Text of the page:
Buffalo, New York
|Owned/Operated By: Walter Mullen, Laurens Enos, Oliver Cabana and William E. Robertson|
|Last General Manager:|
|Last Manager: Larry Schlafly, Walter Blair and Harry Lord|
The Buffalo Blues were a professional baseball club that played in the short-lived Federal League, which was a minor league in 1913 and a full-fledged outlaw major league the next two years. It was the last major league baseball team to be based in the city of Buffalo. In 1913 and 1914, as was the standard for Federal League teams, the franchise did not have an official name, instead going by the generic BufFeds.
The Buffalo team played at International Fair Association Grounds. Due to delays in construction of their new ballpark, the team did not play their first home game until a month after the Federal League season had started. Buffalo sold shares of stock of the team to the public through a series of newspaper ads. Preferred shares were sold for $10 each.
In the 1914 season, the team posted a 80-71 record (.530) and finished in fourth place, seven games behind the league champion Indianapolis Hoosiers. In the league's second and final season, the team, then known as the Buffalo Blues, ended in sixth place with a 74-78 mark (.487), 12 games behind the Chicago Whales.
An unusual player who played for the Blues in 1914 was Ed Porray; the only major leaguer whose birthplace is not a place, but rather noted as "on a ship somewhere in the Atlantic Ocean," on December 5, 1888.
- As is usual, the baseball uniform is adorned with a team or city name angled across the shirt front in script lettering. Buffalo became the first big league club to use this design during the 1914 season in the Federal League. It was not until 1930 that the script lettering was reintroduced into big league baseball, when the Detroit Tigers adopted the style that has since been embraced by nearly every major league club at some time during its history. The earliest known use of script lettering on any professional team uniform is 1902, when the style was used by both Oakland and San Francisco of the California League.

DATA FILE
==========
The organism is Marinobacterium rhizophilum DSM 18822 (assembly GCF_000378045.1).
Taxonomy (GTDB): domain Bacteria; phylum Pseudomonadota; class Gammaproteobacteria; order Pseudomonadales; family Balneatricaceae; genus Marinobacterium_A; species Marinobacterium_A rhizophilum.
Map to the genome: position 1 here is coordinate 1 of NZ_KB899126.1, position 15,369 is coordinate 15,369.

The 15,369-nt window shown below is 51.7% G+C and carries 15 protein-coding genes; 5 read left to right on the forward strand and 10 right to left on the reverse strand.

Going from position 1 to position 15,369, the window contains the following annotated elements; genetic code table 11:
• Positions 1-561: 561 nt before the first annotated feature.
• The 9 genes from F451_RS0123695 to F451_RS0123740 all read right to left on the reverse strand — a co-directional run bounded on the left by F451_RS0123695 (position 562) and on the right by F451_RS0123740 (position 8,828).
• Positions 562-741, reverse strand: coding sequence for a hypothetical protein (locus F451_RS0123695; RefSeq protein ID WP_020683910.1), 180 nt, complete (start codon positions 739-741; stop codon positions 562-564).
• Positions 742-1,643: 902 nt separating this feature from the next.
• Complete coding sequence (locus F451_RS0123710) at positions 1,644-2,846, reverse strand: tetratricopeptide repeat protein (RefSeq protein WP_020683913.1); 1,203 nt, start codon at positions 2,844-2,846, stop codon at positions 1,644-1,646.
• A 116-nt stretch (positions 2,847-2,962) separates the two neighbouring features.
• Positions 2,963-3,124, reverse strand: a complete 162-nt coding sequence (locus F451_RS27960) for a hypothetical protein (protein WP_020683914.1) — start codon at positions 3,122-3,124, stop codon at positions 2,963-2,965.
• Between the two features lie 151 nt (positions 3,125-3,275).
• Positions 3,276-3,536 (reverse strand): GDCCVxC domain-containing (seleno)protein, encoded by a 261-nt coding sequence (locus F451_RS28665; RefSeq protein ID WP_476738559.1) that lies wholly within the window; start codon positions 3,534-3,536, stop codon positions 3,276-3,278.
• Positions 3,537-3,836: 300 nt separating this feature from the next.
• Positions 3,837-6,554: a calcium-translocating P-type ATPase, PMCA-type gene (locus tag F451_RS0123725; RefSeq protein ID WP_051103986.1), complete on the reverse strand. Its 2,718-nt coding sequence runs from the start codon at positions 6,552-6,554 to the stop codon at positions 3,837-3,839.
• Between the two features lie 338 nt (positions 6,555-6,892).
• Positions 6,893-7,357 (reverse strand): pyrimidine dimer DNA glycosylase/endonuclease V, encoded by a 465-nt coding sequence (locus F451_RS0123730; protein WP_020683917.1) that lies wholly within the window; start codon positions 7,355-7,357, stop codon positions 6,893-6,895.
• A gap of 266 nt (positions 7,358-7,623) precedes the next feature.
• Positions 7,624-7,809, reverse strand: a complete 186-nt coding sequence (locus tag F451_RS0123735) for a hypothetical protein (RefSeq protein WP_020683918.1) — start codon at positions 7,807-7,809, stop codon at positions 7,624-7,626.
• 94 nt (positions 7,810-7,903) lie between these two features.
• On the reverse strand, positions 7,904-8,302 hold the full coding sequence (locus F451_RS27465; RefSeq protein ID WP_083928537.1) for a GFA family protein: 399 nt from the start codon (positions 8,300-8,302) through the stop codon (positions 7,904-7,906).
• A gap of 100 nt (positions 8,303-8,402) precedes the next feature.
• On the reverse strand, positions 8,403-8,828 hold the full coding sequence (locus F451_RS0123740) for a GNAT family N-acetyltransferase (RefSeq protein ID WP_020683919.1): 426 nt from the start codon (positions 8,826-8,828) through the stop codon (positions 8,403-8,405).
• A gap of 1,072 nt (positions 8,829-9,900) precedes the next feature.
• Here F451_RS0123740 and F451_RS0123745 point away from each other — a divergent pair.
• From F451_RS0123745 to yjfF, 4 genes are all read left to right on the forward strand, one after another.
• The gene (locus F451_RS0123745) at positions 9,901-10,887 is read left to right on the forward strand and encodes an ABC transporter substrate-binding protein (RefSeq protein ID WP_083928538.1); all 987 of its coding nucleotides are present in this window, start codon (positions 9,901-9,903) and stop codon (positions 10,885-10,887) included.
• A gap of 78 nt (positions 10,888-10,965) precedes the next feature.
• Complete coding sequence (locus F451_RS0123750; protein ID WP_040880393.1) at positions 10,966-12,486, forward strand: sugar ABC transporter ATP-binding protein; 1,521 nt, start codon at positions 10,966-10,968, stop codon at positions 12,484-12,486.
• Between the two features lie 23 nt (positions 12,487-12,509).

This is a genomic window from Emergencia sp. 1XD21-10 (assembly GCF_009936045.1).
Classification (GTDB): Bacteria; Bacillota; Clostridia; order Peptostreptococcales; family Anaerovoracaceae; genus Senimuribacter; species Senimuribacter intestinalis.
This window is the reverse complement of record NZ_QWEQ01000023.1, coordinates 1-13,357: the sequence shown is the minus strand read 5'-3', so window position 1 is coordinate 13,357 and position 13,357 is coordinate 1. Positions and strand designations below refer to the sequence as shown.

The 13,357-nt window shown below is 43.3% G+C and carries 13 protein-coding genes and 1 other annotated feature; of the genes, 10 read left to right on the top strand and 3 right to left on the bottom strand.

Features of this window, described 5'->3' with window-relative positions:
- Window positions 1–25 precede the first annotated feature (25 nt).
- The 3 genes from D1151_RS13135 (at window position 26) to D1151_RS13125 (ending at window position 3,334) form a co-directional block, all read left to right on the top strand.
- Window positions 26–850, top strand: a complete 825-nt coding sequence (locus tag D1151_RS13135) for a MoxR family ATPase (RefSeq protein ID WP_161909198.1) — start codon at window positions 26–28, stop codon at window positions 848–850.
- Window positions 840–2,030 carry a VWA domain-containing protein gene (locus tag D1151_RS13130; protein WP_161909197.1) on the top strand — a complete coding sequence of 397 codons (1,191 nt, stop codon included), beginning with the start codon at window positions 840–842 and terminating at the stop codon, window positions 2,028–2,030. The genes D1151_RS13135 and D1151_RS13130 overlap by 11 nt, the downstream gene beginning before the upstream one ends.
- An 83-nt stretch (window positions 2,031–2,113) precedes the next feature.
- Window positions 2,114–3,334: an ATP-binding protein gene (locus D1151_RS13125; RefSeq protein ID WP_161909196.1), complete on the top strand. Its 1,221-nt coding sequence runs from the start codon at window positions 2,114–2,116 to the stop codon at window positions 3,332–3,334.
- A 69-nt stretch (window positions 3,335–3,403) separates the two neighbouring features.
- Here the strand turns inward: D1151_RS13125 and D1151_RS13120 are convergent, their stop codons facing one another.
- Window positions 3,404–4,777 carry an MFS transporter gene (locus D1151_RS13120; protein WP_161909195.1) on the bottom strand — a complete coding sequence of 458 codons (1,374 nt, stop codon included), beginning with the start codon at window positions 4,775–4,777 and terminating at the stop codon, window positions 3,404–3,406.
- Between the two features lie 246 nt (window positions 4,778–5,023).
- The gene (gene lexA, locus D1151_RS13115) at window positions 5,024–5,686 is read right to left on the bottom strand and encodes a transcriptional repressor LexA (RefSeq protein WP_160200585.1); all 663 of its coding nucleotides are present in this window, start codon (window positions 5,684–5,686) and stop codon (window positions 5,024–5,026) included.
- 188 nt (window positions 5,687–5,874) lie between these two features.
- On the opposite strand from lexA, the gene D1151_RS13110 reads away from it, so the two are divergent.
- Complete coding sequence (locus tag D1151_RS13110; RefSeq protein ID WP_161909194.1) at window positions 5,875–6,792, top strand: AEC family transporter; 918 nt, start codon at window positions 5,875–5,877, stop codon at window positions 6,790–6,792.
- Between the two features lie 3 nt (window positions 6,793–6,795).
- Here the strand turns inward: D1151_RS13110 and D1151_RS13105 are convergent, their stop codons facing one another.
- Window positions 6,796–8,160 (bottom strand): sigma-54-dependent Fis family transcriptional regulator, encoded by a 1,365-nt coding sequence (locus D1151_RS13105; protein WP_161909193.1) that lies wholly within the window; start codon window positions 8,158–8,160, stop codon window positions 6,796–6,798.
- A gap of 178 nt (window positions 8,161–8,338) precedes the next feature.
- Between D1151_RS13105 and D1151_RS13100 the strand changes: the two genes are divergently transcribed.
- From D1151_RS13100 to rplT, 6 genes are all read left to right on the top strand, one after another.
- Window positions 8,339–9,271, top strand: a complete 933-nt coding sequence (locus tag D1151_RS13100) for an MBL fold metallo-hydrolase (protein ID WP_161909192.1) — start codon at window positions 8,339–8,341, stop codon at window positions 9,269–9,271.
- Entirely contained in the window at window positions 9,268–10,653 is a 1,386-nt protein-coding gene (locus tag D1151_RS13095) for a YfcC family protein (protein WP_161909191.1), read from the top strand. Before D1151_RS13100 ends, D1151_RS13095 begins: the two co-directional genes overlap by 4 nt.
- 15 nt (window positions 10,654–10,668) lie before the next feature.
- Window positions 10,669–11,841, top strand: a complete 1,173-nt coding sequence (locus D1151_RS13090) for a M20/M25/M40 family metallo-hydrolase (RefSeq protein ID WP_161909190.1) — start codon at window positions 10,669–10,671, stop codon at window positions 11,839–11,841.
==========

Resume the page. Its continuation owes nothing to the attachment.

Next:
- Although the major league Buffalo baseball team was better known as the Buffeds or the Blues the official name was still the Buffalo Bisons. It is generally not referred to as such, due to the continued existence of the minor-league Buffalo Bisons, which led to the adoption of the Blues nickname to disambiguate the two.
Buffalo has had three attempts at major league baseball. Prior to the Buffeds, were the Buffalo Bisons, from which the current minor league team derives its name and history. They entered the NL in 1879 and came in third place only 10 games out from first place. They had two notable players; Hall of Famers Pud Galvin and Dan Brouthers. The Bisons team was dismantled after only seven years in the majors. In 1890, another Buffalo baseball team emerged coincidentally called the Bisons. This team has notably one of the worst season records to date. The Buffalo Blues were actually the last of the three major league teams Buffalo had between 1879 and 1915. A proposed Continental League team (to be owned by future Buffalo Sabres owner Robert O. Swados) was slated for Buffalo in 1961, but the league folded before playing any games.
The closest that any major league baseball team has come to Buffalo since then is Toronto (70 miles away as the crow flies), where the Toronto Blue Jays have played since 1977. The Blue Jays do not have a particularly strong following in Buffalo, in part due to the Canada – United States border running between Buffalo and Toronto; this may change as the Bisons affiliate with the Blue Jays beginning in the 2013 season. For regional sports network purposes, Buffalo is considered to be in the media market of the New York Yankees, 400 miles to the southeast.
- Baseball Hall of Fame
- Baseball Reference
- Bison's History: The 1910s
- Federal League ballparks
- Federal League teams